��The first form will necessarily be employed in chords which contain the Dominant (G), the second form in chords which contain the Sub- dominant (F) or the Superdominant (\A). Other- wise, false Fifths or Fourths (G \D; D \A) would be heard. The result is that certain chords and progressions are unsuitable for music which is to be performed in perfect tuning. Let us take the following example and arrange it in its four possible forms : d) (a)
���All of these are equally inadmissible ; No. I being excluded by the false Thirds (F A; A C) ; No. 2 by the false Fourth (\A D) ; No. 3 by the false Fifth (G \D) ; No. 4 by the sudden fall of the pitch of the tonic. If this kind of progression is employed, all the advan- tages of just intonation are lost, for the choice only lies bet ween mistuned intervals and an abrupt depression or elevation of the general pitch.
The idea of writing music specially to suit different kinds of temperament is a somewhat un- familiar one, although, as already remarked, Bach employed a narrower range of modulation in his works for the meantone organ than in those for the equally tempered clavichord. The case has some analogy to that of the different instruments of the orchestra, each of which demands a special mode of treatment, in accordance with its capa- bilities. The same style of writing will evidently not suit alike the violin, the trombone, and the harp. In the same way, just intonation differs in many important features both from the equal and from the meantone temperament ; and before any one of these systems can be used with good effect in music, a practical knowledge of its peculiarities is indispensable. Such knowledge can only be gained with the help of a keyed instrument, and by approaching the subject in this manner, the student will soon discover for himself what modulations are available and suit- able in perfect tuning. He will see that these restrictions are in no sense an invention of the theorist, but are a necessary consequence of the natural relations of sounds.
If just intonation does not permit the use of certain progressions which belong to other sys- tems, it surpasses them all in the immense variety of material which it places within the composer's reach. In many cases it supplies two or more notes of different pitch where the or- dinary temperament has but one. These alter- native forms are specially useful in discords, enabling us to produce any required degree of roughness, or to avoid disagreeable changes of pitch. For instance, the Minor Seventh may be taken either as C /Bb (ten Fifths up), or as C Bb (two Fifths down), or as C \Bb (four- th Fifths down). When added to the triad
C \E G, the acute Seventh, /Bb, is the roughest, and would be used if the Minor Third G /Bb should occur in the previous chord. The intermediate form, Bb, would be used when suspended to a chord containing F. The grave Seventh, \Bb, is the smoothest, being an ap- proximation to the Harmonic Seventh. Many other discords, such as the triad of the Aug- mented Fifth and its inversions, may also be taken in several forms. But this variety of material is not the only merit of perfect tuning. One of the chief sources of musical effect is the contrast between the roughness of discords and the smoothness of concords. In equal tempera- ment this contrast is greatly weakened, because nearly all the intervals which pass for consonant are in reality more or less dissonant. The loss which must result from this in the performance of the simpler styles of music on our tempered instruments, will be readily understood. On the other hand, in just intonation the distinction of consonance and dissonance is heard in its full force. The different inversions and distributions of the same chord, the change from Major to Minor Modes, the various diatonic, chromatic, and enharmonic progressions and resolutions have a peculiar richness and expressiveness when heard with untempered harmonies.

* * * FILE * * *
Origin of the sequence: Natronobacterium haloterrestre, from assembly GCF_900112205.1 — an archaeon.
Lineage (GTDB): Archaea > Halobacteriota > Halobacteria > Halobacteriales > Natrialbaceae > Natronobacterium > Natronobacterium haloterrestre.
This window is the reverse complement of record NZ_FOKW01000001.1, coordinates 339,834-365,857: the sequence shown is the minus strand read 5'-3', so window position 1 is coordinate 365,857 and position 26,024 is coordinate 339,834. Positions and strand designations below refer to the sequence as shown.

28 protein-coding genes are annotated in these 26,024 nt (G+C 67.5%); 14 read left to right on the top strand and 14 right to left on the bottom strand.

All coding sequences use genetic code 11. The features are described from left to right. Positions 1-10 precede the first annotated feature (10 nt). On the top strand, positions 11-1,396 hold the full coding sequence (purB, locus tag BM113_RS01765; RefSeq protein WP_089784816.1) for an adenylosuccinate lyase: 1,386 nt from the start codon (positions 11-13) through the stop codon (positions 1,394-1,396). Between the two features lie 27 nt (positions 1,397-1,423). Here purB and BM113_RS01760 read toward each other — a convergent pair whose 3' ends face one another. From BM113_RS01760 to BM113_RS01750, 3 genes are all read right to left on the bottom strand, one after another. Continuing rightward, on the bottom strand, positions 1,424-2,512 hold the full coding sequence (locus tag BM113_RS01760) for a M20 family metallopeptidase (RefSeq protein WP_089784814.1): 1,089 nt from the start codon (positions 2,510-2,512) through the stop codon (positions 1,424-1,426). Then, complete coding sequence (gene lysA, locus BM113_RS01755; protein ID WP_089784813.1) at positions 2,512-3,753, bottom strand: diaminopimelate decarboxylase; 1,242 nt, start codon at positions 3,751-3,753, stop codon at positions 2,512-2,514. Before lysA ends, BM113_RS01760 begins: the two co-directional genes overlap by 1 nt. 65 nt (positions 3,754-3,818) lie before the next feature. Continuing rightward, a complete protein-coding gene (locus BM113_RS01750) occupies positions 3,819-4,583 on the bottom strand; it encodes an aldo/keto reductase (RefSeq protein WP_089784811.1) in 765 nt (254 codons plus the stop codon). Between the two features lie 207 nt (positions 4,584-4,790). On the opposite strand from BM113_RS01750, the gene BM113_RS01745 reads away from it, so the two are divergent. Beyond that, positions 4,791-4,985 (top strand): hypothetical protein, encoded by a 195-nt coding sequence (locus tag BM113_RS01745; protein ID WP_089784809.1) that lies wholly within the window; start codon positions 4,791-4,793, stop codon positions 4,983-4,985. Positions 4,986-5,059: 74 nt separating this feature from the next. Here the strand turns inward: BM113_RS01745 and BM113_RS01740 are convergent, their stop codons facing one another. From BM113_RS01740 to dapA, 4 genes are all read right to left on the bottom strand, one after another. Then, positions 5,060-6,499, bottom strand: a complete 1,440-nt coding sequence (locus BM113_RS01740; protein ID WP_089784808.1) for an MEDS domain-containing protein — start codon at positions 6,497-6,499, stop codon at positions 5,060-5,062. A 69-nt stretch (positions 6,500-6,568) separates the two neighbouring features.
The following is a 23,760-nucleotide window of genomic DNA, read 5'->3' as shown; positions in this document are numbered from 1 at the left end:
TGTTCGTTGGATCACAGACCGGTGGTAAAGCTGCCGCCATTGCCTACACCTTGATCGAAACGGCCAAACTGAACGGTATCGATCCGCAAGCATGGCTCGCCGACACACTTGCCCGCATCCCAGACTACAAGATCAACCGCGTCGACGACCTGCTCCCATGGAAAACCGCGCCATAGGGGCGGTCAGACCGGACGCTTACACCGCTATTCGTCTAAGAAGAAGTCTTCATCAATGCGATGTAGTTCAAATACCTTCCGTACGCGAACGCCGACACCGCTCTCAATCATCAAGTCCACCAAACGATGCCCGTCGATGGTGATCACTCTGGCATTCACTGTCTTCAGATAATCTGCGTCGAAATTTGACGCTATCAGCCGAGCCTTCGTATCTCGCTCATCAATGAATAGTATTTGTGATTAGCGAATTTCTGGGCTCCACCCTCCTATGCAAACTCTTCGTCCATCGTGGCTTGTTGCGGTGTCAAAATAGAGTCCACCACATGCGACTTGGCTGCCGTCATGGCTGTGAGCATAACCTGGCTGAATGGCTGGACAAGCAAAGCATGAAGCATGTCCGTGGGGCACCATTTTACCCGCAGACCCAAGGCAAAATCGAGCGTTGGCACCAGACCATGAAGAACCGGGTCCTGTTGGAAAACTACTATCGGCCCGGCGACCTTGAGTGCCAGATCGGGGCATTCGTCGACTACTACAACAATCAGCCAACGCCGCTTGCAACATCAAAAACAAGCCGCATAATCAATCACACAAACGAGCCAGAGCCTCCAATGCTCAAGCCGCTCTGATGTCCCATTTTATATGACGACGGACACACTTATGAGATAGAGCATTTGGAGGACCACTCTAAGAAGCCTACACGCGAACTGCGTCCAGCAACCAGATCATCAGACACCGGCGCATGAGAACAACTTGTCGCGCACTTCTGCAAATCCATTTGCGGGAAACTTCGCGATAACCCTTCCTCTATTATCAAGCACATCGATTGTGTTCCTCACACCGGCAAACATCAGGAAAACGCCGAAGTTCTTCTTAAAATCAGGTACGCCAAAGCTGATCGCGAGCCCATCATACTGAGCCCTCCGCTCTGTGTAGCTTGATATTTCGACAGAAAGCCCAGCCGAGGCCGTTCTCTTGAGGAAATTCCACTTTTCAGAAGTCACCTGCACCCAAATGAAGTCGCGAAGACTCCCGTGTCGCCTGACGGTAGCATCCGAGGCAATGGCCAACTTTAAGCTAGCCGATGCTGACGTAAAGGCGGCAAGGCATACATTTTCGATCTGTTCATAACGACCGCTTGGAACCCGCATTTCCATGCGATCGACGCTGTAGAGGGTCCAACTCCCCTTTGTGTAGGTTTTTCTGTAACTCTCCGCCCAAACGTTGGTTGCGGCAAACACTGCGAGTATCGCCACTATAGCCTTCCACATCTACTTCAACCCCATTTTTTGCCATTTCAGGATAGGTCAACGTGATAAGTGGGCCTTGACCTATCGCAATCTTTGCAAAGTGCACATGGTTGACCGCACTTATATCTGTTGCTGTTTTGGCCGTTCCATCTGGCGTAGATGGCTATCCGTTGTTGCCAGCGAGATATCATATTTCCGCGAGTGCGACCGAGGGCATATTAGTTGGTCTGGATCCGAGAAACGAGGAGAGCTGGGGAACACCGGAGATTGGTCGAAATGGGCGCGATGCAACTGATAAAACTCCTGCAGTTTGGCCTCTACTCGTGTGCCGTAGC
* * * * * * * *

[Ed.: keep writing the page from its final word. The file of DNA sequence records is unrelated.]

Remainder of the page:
There is yet another advantage to be gained by studying the different kinds of tuning. We have seen that even in those parts of the world where equal temperament has been established as the trade usage, other systems are also em- ployed. Many countries possess a popular or natural music, which exists independently of the conventional or fashionable style, and does not borrow its system of intonation from our tempered instruments. Among Oriental nations whose culture has come down from a remote antiquity, characteristic styles of music are found, which are unintelligible to the ordinary European, only acquainted with equal temperament. Hence transcriptions of Oriental music, given in books of travel, are justly received with extreme scep- ticism, unless the observer appears to be well acquainted with the principles of intonation and specifies the exact pitch of every note he tran- scribes. As illustrations of these remarks we may cite two well-known works on the history of the art, Kiesewetter's 'Musik der Araber/ and Villoteau's ' Musique en Egypte.' Both of these authors had access to valuable sources of information respecting the technical system of an ancient and interesting school of music. Both failed to turn their opportunities to any advan- tage. From the confused and contradictory state- ments of Kiese wetter only one fact can be gleaned, namely, that in the construction of the lute, the Persians and the fLrabs of the Middle Age em- ployed the approximately perfect Major Third, which is got by eight downward Fifths. From the work of Villoteau still less can be learnt, for he does not describe the native method of tuning, and he gives no clue to the elaborate musical notation in which he attempted to record a large number of Egyptian melodies. Yet it would